The Axis Nations were as follows:
Major Axis Powers
Minor Axis Powers
First pattern, pre-WW2, pilot qualification badges in gold and silver of the illegally reformed Bulgarian Air Force. Technically they are referred to as 'Flyers of Tourist Aircraft' but were, in fact, training in military aircraft.
They were awarded at a time when Bulgaria was prevented by the Treaty of Versailles from having a military air force. The silver badge was given to the more senior pilots. Both badges were frequently awarded to Luftwaffe pilots.
German made (screwback) Bulgarian 1st pattern Pilot's Badge (Gold) attributed to the firm, Friedrich Sedlatzek- Berlin S.W.68
German made (pinback) Bulgarian 1st pattern Pilot's Badge (Gold) attributed to the firm, Friedrich Sedlatzek- Berlin S.W.68
Bulgarian made (pin-back) 1st pattern Pilot's Badge (Gold)
Packet of issue for the Bulgarian made (pin-back) 1st pattern Pilot's Badge
A member of the German Luftwaffe showing the Bulgarian 1st pattern Pilot's Badge in wear
German made Bulgarian Observer's Badge by Friedrich Sedlatzek - Berlin S.W.68
Bulgarian made 2nd pattern Pilot's Badge
Hauptmann Josef Belz (Transport Pilot: KG z.b.V. 500 -Arado (Ar 232)
showing the Bulgarian 2nd pattern Pilot’s Badge in wear.
Col. Popganchev of the Bulgarian Airforce seen wearing the Bulgarian WW1 Pilot’s Badge and WW2 German Pilot's badge
The Bulgarian Airforce Pilots, above, seen wearing both second pattern Bulgarian pilot and German pilot badges + three of the above wearing the Iron Cross 2nd class.
from left to right: Fighter Aces: Lieutenant Petar Bochev, Lieutenant Chudomir Teplodolski, Lieutenant Stoyan Stoyanov, Lieutenant Hristo Krastev.
Italian Pilot's Badge
Major Ernst Kupfer (Stuka Pilot) wearing the
Bulgarian and Italian Pilot's Badges
Independent State of Croatia (Nezavisna Država Hrvatska, NDH)
by Braca Knaus - Zagreb
Luftwaffe and Croatian Pilot's Badge in wear
The Croatian Air Force Legion (Croatian: Hrvatska zrakoplovna legija), also known as the 'Croatian Legion' was a military unit of the Air Force of the Independent State of Croatia which fought alongside the Luftwaffe on the Eastern Front. The legion had approximately 360 men.
The unit was sent to Germany for training on July 15, 1941 before heading to the Eastern Front. Its commander was Ivan Mrak. The unit's fighters scored a total of 263 kills while its bombers participated in 1,332 combat missions.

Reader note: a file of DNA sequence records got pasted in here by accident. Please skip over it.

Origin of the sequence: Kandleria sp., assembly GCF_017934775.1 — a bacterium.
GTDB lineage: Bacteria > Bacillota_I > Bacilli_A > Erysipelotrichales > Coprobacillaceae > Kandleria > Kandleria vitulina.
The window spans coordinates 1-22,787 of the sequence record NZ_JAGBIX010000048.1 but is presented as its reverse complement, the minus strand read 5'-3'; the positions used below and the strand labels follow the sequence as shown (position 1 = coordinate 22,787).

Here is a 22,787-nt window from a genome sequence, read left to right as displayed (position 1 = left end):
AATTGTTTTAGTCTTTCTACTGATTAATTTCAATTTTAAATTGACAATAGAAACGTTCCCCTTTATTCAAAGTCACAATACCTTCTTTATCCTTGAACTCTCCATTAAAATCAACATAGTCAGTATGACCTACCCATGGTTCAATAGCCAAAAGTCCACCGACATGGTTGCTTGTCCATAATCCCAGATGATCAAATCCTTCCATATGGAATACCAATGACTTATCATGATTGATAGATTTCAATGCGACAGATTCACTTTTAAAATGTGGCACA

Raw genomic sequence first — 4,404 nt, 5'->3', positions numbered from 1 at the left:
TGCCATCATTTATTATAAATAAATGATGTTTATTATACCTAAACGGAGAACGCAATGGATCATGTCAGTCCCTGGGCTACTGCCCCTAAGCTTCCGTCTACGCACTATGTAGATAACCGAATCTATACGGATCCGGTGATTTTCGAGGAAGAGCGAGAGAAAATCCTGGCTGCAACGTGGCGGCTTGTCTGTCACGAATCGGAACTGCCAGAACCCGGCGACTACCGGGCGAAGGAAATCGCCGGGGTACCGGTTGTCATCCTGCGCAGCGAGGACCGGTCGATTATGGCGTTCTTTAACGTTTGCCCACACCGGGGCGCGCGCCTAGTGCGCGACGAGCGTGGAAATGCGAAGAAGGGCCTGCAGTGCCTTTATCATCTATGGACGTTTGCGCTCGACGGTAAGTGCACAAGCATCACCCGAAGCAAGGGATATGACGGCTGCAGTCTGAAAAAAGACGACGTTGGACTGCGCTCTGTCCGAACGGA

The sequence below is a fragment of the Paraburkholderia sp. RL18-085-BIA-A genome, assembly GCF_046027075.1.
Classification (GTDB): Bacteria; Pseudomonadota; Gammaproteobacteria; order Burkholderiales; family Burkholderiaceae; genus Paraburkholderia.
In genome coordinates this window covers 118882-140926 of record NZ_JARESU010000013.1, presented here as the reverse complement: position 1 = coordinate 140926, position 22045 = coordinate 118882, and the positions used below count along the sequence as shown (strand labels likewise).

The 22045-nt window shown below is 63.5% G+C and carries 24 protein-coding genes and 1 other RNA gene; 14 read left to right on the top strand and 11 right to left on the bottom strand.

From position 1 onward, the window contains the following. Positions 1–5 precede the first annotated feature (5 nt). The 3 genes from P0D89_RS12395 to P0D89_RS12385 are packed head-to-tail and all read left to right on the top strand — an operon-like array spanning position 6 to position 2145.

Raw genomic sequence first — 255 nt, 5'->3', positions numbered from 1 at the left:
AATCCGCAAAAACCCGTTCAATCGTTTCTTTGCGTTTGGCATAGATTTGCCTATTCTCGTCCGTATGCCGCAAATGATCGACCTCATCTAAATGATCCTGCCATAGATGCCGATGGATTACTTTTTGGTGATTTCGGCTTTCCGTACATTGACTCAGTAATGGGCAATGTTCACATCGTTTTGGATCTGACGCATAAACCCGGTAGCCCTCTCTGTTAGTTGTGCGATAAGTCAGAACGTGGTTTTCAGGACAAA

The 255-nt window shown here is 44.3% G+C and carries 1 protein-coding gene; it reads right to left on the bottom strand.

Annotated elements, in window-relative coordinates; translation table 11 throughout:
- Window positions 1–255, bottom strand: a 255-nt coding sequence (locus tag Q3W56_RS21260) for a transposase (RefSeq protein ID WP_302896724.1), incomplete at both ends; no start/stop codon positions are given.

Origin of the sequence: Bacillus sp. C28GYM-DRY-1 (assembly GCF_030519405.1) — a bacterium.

4th Fighter Wing (Major Franjo Dzal)
10th Fighter Squadron
11th Fighter Squadron
The 4th Fighter Wing was attached to the Jagdgeschwader 52. It originally served as part of the 3./JG 52, while later it became known as the 15 (Kroat.)/JG52. It was led by Franjo Džal.
5th Bomber Wing
12th Bomber Squadron
13th Bomber Squadron
The 5th Bomber Wing was originally attached to Kampfgeschwader 3 as part of the 10/KG3 and later as the 15.(Kroat.)/KG 3.
Members of the Croatian Air Force Legion
Croatian Air Force Legion Wings
Croatian Air Force Legion Wings in wear
Romanian Pilot's badge
Romanian Observer's Badge
Romanian and Hungarian Observer Badges in wear
Romanian "Crusade Against Communism" medal
Instituted on April 01, 1942 by the Royal Decree No.1014 of the King Mihai I of Romania. It was awarded to all branches of the Romanian forces irrespective of rank as well as to civilians for combat actions against the Red Army. Romanian allies; Germans, Hungarians, Italians and Slovaks were also decorated with the "Crusade Against Communism" medal.
When awarded to German military personnel it was referred to as "Kriegserinerungsmedaille Kreuzzug gegen den Kommunismus" in Soldbuch entries and other documents.
Romanian "Crusade Against Communism" medal with battle bars
Only one battle bar was supposed to be worn at one time, namely that corresponding to the latest battle in which the bearer of the medal had participated.
Nevertheless this regulation was frequently disregarded and frontline soldiers sported several bars attached to the ribbon simultaneously.
German document for the Romanian "Crusade Against Communism" medal
Parade bar with the Romanian "Crusade Against Communism" medal
Hungarian Pilot's wings
Although technically an Axis nation, having signed the Tripartite Pact on 25 March 1941, members of the Yugoslav Armed Forces opposed to the move staged a coup d'état, removing Prince Paul and the government from office, taking over the country and installing the then Seventeen-year-old King Peter as head of state. The new Yugoslav government, under General Dušan Simovi, then refused to ratify Yugoslavia's signing of the Tripartite Pact.
These events were viewed with great apprehension in Berlin, and on the same day as the coup Hitler issued "Führer Directive 25" which called for Yugoslavia to be treated as a hostile state, and ordered that Yugoslavia be crushed without delay. The German invasion began on 6 April 1941. Royal Yugoslav Army was thoroughly defeated in less than two weeks and an unconditional surrender of the all Yugoslav troops was signed on 17 April.
After the surrender, Yugoslavia was subsequently divided amongst Germany, Hungary, Italy and Bulgaria, with most of Serbia being occupied by Germany. The Italian-backed Croatian fascist leader Ante Pavelić declared the Independent State of Croatia before the invasion was even over.
Luftwaffe and Yugoslav Pilot's badges in wear